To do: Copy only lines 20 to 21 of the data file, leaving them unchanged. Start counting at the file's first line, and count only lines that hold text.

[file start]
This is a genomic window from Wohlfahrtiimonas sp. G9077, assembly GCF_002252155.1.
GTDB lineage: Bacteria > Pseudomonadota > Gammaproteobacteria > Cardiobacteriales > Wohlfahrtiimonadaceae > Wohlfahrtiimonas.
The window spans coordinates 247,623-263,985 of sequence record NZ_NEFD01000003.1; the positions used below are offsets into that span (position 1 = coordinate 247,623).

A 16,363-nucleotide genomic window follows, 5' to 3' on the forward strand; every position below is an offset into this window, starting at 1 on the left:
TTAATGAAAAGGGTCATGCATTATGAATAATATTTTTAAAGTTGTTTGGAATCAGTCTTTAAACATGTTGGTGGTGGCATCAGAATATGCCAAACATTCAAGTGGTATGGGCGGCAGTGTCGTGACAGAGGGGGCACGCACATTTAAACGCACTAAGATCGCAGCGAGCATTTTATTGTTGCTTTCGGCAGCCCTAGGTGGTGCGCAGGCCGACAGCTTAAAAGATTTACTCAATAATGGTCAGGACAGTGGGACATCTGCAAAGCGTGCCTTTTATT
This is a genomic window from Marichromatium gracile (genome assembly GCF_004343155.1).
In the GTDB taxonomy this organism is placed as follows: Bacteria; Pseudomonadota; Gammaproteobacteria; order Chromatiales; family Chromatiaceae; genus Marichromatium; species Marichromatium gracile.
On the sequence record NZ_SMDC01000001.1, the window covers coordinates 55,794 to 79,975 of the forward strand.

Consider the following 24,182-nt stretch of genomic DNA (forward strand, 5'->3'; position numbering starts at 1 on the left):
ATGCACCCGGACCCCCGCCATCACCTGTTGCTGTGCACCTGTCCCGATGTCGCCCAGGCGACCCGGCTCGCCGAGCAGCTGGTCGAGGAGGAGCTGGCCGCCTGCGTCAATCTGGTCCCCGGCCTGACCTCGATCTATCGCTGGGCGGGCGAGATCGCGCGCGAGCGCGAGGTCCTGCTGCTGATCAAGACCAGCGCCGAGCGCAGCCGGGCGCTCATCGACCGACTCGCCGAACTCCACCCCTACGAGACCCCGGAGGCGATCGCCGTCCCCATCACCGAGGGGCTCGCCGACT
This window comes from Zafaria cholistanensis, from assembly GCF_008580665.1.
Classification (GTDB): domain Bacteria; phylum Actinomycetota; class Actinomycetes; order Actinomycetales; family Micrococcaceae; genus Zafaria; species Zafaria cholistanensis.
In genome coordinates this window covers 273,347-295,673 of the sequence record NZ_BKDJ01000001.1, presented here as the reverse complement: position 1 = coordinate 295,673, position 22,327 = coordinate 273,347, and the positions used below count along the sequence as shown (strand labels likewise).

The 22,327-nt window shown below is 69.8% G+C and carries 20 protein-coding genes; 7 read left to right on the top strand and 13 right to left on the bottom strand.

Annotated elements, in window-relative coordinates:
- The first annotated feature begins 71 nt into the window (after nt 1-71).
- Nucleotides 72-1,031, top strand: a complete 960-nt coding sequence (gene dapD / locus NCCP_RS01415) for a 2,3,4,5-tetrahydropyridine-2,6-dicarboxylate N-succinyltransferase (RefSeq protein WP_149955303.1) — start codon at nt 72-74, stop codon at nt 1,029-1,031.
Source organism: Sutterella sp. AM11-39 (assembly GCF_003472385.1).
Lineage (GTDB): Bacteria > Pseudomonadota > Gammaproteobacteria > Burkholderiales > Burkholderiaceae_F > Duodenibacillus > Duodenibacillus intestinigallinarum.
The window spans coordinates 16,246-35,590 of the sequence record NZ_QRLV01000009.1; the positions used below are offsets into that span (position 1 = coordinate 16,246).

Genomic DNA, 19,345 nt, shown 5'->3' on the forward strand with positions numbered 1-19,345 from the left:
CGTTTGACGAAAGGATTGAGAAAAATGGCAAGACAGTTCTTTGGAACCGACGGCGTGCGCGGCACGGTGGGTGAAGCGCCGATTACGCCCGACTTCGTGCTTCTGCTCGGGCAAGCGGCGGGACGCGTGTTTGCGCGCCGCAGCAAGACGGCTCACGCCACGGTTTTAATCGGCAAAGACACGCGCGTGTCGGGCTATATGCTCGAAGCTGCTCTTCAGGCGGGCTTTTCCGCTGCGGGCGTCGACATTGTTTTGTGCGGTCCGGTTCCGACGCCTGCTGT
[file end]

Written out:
The window spans coordinates 16,246-35,590 of the sequence record NZ_QRLV01000009.1; the positions used below are offsets into that span (position 1 = coordinate 16,246).

Genomic DNA, 19,345 nt, shown 5'->3' on the forward strand with positions numbered 1-19,345 from the left: